Greek violence echoes riots of 2008
It was a very Greek riot, complete with an angry, Orthodox cassock-clad priest in among the anarchists.
Impervious to clouds of tear gas and flying chunks of marble, smashed by sledgehammer-wielding youths from the walls of a fountain, the priest went face to face with riot police, telling them to leave the square.
He seemed to be preaching to the converted.
Although 5,000 police were supposedly deployed in Athens to protect the city centre, they surrendered Constitution Square to the anarchists, moving back to form defensive lines around the parliament.
The promises of the Socialist government to never again allow a repeat of the riots of 2008 went up in flames.
After hours of running battles, the black flags of the rioters were flying in victory.
They celebrated their dominance by setting fire to two mobile phone booster trucks.
Firefighters, standing slightly off the battleground, ventured in and doused the flames before they could be completely destroyed.
One of the trucks was looted.
"Stop fighting, get back into the square peacefully," appealed a member of the Indignant movement through a tannoy system from the camp in the centre of Syntagma.
They had been here for four weeks, and their non violent protest had helped force a cabinet reshuffle.
Now they were being tainted by the worst trouble the square had seen since December 2008, during the riots following the murder, by a policeman, of Alexis Grigoropoulos, a 15-year-old schoolboy.
"Batsi, gourounia, dolofoni," chanted the rioters.
The translation means, "Cops, pigs, murderers." It was the battle cry of 2008.
'Shift the agenda'
"Violence... is demoralising for the peaceful demonstrators who couldn't make it to the square," said Fivos Gouzios, a 26-year-old unemployed left-wing political scientist.
He has been involved in most non-violent protest since Alexis Grigoropoulos was shot dead in Exarchia, the "Bohemian" district of Athens.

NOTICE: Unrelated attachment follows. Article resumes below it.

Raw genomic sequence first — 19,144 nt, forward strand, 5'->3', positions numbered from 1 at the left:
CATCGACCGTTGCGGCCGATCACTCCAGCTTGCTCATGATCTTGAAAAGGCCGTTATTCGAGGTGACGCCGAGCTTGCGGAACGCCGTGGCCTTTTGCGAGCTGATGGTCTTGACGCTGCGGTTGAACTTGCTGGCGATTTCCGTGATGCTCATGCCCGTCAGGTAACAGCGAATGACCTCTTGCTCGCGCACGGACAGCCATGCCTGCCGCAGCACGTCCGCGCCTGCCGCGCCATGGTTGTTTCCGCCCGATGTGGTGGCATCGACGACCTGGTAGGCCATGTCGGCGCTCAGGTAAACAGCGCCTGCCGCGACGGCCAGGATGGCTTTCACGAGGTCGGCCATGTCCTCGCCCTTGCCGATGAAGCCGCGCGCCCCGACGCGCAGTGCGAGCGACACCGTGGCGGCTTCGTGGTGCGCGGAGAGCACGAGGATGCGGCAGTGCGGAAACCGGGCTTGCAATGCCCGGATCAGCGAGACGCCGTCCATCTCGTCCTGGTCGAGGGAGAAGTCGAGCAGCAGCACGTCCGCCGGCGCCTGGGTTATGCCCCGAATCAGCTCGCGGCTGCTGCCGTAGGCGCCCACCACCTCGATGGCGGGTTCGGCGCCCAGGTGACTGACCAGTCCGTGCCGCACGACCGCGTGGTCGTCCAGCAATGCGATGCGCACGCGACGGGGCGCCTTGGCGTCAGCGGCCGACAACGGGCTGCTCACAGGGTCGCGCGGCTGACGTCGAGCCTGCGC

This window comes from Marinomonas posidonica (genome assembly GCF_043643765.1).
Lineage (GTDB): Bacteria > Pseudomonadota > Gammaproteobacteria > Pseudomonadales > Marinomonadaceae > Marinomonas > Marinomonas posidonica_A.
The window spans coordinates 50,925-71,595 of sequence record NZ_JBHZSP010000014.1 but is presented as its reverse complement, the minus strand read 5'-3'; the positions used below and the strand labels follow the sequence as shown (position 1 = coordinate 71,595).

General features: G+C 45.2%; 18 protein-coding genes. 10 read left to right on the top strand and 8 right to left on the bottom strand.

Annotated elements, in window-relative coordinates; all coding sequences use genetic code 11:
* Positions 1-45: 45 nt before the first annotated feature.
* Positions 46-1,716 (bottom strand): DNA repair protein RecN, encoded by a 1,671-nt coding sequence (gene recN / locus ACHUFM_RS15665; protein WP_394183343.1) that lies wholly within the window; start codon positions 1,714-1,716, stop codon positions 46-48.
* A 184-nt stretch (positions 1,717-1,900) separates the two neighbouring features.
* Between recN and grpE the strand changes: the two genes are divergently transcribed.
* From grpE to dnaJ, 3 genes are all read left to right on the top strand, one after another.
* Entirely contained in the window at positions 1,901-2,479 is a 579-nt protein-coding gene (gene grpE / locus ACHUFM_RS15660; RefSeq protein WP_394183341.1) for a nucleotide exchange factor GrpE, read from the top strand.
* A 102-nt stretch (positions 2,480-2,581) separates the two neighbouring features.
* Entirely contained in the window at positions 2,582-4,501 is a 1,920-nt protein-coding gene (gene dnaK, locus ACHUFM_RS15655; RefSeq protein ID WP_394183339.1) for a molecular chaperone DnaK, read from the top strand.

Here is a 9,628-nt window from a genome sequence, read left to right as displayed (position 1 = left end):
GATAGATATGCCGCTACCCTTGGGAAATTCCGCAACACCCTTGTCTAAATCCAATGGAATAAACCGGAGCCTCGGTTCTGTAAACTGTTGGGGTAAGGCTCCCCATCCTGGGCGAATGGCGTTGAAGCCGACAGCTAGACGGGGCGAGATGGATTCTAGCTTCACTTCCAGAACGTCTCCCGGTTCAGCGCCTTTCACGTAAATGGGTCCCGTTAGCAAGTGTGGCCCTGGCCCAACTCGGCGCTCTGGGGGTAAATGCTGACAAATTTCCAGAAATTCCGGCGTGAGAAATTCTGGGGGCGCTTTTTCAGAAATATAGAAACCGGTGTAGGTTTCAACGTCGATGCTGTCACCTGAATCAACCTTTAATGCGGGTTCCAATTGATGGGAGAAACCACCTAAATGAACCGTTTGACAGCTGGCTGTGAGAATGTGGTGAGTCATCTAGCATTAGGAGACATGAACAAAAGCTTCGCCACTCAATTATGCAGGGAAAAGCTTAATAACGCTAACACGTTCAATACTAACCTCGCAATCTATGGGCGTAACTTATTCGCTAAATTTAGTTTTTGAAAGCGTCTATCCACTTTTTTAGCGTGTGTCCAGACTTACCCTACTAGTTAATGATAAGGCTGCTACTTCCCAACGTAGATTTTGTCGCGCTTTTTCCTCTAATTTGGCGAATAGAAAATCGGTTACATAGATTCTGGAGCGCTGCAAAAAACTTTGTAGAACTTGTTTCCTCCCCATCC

"The violence helps the government. Violence is never a political proposal," he said.
"The government needs these kinds of incidents in order to shift the agenda from what's happening inside the parliament to what's happening outside.
"Being able to accuse every peaceful demonstrator of being violent. The government has done it before. They're doing it now. It's about time the European Union realises what is happening."
With so many missiles flying through the air, there were some casualties and occasionally the skirmishes ebbed so they could be helped to safety.
These scenes may disturb Greece's international creditors, but people in this city have seen them time and time again and they are not a true representation of most Greeks views.
A close run thing
But as far as Deputy Prime Minister Theodore Pangalos is concerned they are a taste of what would happen to Greece if it left the eurozone and returned to the drachma.
He warned that the country would have to deploy the army if it went back to the drachma to protect banks from people trying to take out their money.
Greece only got rid of its military dictatorship in 1974 and modern historians will understand that the vast majority of people in this country have got no desire to turn the clock back.
The vote in parliament looks like being a close run thing.
But despite the high drama, most political analysts are convinced that Mr Papandreou will win and that Greece will get its next tranche of money from its international creditors.